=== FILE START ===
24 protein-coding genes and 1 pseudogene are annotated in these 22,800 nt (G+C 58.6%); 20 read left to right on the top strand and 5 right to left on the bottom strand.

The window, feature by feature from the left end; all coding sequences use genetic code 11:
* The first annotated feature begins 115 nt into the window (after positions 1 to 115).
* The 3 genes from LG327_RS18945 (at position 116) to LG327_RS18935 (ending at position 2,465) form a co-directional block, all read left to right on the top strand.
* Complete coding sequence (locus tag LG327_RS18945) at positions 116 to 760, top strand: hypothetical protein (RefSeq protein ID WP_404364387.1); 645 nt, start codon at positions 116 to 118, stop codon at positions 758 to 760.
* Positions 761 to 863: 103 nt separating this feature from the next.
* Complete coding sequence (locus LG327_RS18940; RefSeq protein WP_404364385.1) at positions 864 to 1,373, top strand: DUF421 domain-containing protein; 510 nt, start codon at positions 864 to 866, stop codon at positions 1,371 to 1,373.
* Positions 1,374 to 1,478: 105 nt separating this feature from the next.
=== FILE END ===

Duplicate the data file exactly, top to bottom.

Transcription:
24 protein-coding genes and 1 pseudogene are annotated in these 22,800 nt (G+C 58.6%); 20 read left to right on the top strand and 5 right to left on the bottom strand.

The window, feature by feature from the left end; all coding sequences use genetic code 11:
* The first annotated feature begins 115 nt into the window (after positions 1 to 115).
* The 3 genes from LG327_RS18945 (at position 116) to LG327_RS18935 (ending at position 2,465) form a co-directional block, all read left to right on the top strand.
* Complete coding sequence (locus tag LG327_RS18945) at positions 116 to 760, top strand: hypothetical protein (RefSeq protein ID WP_404364387.1); 645 nt, start codon at positions 116 to 118, stop codon at positions 758 to 760.
* Positions 761 to 863: 103 nt separating this feature from the next.
* Complete coding sequence (locus LG327_RS18940; RefSeq protein WP_404364385.1) at positions 864 to 1,373, top strand: DUF421 domain-containing protein; 510 nt, start codon at positions 864 to 866, stop codon at positions 1,371 to 1,373.
* Positions 1,374 to 1,478: 105 nt separating this feature from the next.